Does 22 cents mean much to you? It should, if like most Americans, you need every cent from your paycheck that you have rightfully earned.
Unfortunately, 45 years after the enactment of the Equal Pay Act – a law originally intended to secure equal pay for equal work – women who work full time still earn, on average, 78 cents for every dollar men earn. Over time, loopholes and weak remedies, further eroded by adverse court decisions, have made the Equal Pay Act less effective in combating wage discrimination. Not only has the Equal Pay Act been unable to close this gap, but each year, this ongoing wage disparity is marked on Equal Pay Day. Sadly, Equal Pay Day – this year April 28 – represents the day into 2009 that a woman must work to earn the same that a man earned in 2008.
But it’s not just cents we’re talking about. According to the congressional testimony of economist Evelyn Murphy (PDF), chronic wage discrimination can deprive a woman of between $700,000 and $2 million over her career. This figure grows when the loss of pension and social security benefits is included. The effects of wage discrimination follow its victims for a lifetime.
This makes the marking of Equal Pay Day much more than symbolic – it’s a call to protect the economic well-being of our families. Swift congressional action is needed to address this persistent and pernicious pay gap. In this economic climate, working families cannot afford to wait. The entire family feels the pain of wage discrimination. As unemployment rates skyrocket, families depend on women’s income more than ever, making pay equity even more critical to families’ economic security and the nation’s economic recovery.
At the beginning of this Congress, the House of Representatives passed, with bipartisan and overwhelming support, the Paycheck Fairness Act, a bill that would provide much-needed updates to Equal Pay Act and tackle the most stubborn barriers to fair pay. The bill is pending in the Senate, and it’s critical it takes the bill up soon.
The Paycheck Fairness Act provides useful tools to employees to combat the wage gap, while also balancing the legitimate business needs of employers. This is why both the U.S. Women’s Chamber of Commerce (PDF) and Business and Professional Women have endorsed it.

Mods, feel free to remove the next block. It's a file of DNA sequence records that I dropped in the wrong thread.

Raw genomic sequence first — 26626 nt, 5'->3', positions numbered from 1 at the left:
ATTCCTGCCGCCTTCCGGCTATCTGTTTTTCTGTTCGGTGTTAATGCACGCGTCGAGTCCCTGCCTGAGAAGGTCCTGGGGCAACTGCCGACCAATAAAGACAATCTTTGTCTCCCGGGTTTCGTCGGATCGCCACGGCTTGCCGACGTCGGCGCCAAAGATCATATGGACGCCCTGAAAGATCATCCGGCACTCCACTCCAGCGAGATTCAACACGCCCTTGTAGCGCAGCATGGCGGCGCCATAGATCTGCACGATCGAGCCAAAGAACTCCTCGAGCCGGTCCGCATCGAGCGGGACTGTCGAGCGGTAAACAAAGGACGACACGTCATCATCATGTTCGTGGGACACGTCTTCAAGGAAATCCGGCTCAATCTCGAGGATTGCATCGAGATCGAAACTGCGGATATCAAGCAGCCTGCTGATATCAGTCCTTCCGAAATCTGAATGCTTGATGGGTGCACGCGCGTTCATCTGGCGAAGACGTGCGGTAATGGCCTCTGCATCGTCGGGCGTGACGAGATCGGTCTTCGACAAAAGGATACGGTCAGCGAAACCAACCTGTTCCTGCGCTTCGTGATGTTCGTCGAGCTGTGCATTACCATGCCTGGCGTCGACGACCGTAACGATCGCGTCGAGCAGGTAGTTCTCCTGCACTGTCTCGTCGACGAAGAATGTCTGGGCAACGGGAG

For example, the bill requires that employers demonstrate that wage differences between men and women holding the same position and doing the same work stem from criteria unrelated to their gender. Of course, employers may use factors such as merit, education and seniority to pay employees differently. But the bill strengthens the Equal Pay Act by indicating that those pay differences must be based on bonafide reasons other than the sex of their employees.
In addition, the bill protects employees against retaliation, but also protects a company’s legitimate need for confidentiality. Often, company policies prohibit employees from telling colleagues about their salaries. To address this barrier, the bill prohibits retaliation against workers who ask about a company’s wage practices or tells another employee their wage. However, to balance business’ need for confidentiality, employees with access to colleagues’ wage information in the course of their work, such as human resources employees, may still be prohibited from sharing that information.
The Paycheck Fairness bill also strikes a good balance between the needs of employees and employers in the remedies it provides for equal pay violations. The bill’s measured approach levels the playing field by ensuring that women can obtain the same remedies as employees who have suffered from discrimination on the basis of race or national origin. For the vast majority of employers who already follow our civil rights laws and don’t discriminate against their employees, the Paycheck Fairness Act imposes virtually no additional burdens. The bill’s goal is to merely give new tools to women only when bad-acting employers unlawfully pocket their wages.
At the same time, this legislation provides new tools that also directly benefit employers. It would require, for example, the U.S. Department of Labor to provide technical assistance to employers and recognize the achievements of businesses that work to address the wage gap. It also mandates that staff at the U.S. Equal Employment Opportunity Commission receive additional training to better identify and handle wage disputes, which may help employers and employees before any litigation is necessary at all.
So, does 22 cents mean much to you? For the sake of our families’ future financial welfare, it’s time for the Senate to make pay equity a priority and to end the necessity to “celebrate” Equal Pay Day each year. It’s just common cents.